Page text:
The Roundup for June 30, 2011
This is the traditional deadline date for many state budgets, and I actually thought we’d see a lot more government shutdowns, but so far, only Minnesota looms. A lot of the more extreme Governors have a friendly legislature to contend with, so horrible budgets like Ohio’s aren’t being challenged.
• Eric Holder announced two criminal investigations into detainee deaths in CIA custody, but dropped 99 other investigations into torture and detainee abuse. Marcy has more. As Spencer writes, this is a gift for newly minted CIA Director David Petraeus.
• Small solace that one Kansas abortion clinic will remain open, amid fears that every clinic in the state would have to shut their doors on Friday.
• About the only person who has even slightly shaken me from my belief in the Constitutional option for the debt limit is Kevin Drum. His interpretation is similar to the place of debt service in the California constitution, that it comes first, but that the government would have to stop paying everything else before it could get around to ignoring the debt limit. Feel free to tell me why he’s wrong in the comments.
• The NLRB wins the first round in the fight with Boeing, as an Administrative Law judge denies a motion to dismiss.
• On his last day as Defense Secretary, Robert Gates insisted that the military budget didn’t cause the deficit. Right, only the two wars since 9/11 which cost $3.7 trillion and counting caused it.
• The punch line on the Greek austerity and privatization vote is that there’s no guarantee that their creditors will respond with a full bailout and restructuring of debt.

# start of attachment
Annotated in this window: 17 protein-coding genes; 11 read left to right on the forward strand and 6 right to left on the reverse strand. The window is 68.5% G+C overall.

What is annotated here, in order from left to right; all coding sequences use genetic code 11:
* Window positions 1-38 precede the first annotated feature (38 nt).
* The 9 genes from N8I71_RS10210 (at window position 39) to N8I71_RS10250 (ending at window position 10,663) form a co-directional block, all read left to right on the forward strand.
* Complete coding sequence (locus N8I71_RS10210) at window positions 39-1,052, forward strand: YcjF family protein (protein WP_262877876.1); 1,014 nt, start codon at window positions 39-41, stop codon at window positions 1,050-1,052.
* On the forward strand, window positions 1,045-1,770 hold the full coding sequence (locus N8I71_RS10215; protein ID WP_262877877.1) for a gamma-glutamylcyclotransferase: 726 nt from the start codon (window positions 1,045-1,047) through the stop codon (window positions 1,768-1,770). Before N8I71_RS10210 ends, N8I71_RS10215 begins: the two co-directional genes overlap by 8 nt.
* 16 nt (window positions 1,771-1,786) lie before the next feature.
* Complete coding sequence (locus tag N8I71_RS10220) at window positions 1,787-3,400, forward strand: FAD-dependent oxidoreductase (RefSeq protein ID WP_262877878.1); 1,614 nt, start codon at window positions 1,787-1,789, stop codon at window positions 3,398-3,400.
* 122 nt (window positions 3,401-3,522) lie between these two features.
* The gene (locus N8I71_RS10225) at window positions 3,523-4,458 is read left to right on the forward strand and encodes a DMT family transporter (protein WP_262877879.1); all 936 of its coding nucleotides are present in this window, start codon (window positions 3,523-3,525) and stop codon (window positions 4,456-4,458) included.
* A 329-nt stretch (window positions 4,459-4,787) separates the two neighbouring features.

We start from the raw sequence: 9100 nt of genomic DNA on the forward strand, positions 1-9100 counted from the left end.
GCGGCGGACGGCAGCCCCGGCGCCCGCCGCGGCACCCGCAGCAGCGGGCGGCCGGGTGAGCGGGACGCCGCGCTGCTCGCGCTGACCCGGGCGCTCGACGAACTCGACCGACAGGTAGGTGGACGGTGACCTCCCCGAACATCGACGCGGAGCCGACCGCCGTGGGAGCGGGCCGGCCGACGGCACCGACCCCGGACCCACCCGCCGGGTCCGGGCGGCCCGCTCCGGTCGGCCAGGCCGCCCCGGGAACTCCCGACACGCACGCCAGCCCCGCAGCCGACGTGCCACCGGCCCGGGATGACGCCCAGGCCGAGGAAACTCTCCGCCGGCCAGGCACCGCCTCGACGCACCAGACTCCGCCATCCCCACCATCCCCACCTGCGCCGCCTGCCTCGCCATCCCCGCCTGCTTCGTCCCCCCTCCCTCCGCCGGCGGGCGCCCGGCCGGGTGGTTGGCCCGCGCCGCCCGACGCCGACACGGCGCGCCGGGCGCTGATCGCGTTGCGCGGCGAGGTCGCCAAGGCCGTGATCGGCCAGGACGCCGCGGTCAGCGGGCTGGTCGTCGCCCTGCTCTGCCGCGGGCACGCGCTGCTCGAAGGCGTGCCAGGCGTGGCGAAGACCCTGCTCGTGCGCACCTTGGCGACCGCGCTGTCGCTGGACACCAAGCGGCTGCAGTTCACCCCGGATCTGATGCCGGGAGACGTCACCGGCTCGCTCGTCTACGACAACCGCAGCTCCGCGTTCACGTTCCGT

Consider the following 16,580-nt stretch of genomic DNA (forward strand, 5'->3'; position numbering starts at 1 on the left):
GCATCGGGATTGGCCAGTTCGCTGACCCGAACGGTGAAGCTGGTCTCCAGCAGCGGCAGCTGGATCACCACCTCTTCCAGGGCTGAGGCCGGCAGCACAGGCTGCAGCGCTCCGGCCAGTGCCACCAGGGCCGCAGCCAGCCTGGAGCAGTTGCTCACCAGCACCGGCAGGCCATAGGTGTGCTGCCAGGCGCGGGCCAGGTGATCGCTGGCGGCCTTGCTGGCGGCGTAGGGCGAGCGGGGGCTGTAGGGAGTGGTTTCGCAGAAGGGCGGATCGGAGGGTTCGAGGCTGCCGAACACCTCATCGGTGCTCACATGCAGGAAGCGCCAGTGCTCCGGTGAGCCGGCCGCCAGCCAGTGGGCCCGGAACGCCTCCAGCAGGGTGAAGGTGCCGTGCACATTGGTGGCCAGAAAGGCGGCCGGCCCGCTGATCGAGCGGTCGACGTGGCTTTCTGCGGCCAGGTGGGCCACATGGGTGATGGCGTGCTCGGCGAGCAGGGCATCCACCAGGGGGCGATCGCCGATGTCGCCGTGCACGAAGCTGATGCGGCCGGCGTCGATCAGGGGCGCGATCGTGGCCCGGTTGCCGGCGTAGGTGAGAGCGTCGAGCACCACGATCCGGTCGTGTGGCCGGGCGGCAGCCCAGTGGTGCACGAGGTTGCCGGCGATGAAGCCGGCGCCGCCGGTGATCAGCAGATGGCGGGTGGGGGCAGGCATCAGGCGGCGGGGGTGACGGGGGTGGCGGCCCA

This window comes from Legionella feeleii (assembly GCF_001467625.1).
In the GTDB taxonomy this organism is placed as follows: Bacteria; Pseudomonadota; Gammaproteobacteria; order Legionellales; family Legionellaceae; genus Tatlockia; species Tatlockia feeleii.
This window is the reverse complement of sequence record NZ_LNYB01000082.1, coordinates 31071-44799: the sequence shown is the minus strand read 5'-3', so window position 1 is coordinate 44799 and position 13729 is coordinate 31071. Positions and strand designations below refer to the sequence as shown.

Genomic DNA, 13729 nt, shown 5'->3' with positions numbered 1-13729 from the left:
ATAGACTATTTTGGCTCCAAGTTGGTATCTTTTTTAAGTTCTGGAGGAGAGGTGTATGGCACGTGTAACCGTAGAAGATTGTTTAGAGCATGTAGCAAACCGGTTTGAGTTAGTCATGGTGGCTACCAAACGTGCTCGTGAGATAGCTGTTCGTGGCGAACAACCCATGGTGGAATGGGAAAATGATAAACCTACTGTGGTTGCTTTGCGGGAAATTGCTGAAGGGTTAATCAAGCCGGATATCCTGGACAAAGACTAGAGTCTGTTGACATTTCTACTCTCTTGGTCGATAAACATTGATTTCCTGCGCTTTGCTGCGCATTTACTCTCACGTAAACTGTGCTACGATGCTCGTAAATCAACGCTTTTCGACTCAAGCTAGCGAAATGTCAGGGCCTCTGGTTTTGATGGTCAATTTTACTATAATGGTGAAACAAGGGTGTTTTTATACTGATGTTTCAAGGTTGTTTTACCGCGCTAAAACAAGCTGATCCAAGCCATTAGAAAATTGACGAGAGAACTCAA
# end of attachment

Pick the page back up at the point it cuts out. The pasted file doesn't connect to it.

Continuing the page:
• Pakistan shut the US out of its drone base today. Now do you know why the US wants permanent bases in Afghanistan, to continue to do the same work? Incidentally, the drone wars have moved on to Somalia, our 6th
kinetic military action war.
• Today is the final day of QEII. So now monetary policy will tighten, though it’ll be really interesting to see what happens to unsupported Treasury bond rates.
• This story seems a little speculative, and the final rule on fracking in New York could take months. But just a reminder that Andrew Cuomo is no liberal hero, just a DLC type who happens to have a progressive position on marriage equality.
• Brad DeLong on the crime of financial deregulation, and a mea culpa. “It seemed worth trying. It wasn’t.”
• The Senate plays hardball with Palestine, threatening to take away aid if they go to the UN for statehood.
• Ron Johnson’s deferred compensation shenanigans now has him in trouble with the IRS.
• 30 years for Lee Farkas, one of the only mortgage executives going to jail for fraud as fallout from the financial crisis.
• More financial fraud: we’re finally getting to the banksters! In Afghanistan.
• Rhode Island passes civil unions, while fellow New England state Maine prepares for a ballot measure in 2012 for marriage equality. In 2009, the state passed a measure overturning marriage equality, which passed the Legislature.
• That Libyan action the US is just “supporting” has led to 3,475 sorties by American planes. By the way, Britain acknowledged that they have sent supplies to the Libyan rebels, though not military weapons.
• Super-scary: “In the weeks after the Fukushima Nuclear Power Plant disaster, eight cities in the northwestern United States reported a 35-percent increase in the infant mortality rate.”
• The Administration has “limited engagement” with the Muslim Brotherhood in Egypt.
• The New Jersey legislature passed a bill to stay in the regional cap-and-trade program. I don’t think they can overcome a Chris Christie veto, however. New Jersey also passed a ban on fracking with veto-proof majorities.
• According to internal documents at the Department of Homeland Security, they don’t even know if the pornoscanners are safe for use.
• The sad, slow decline of Andy Stern. He now says he was too tough as the SEIU leader on private equity and the banks, and he’s full-on pimping for the repatriation tax holiday.
• President Thaddeus McCotter? More like “guy who’s getting a raw deal in redistricting looking for some exposure for his next career on K Street.”
• Mark Halperin should be suspended for being Mark Halperin, nothing else.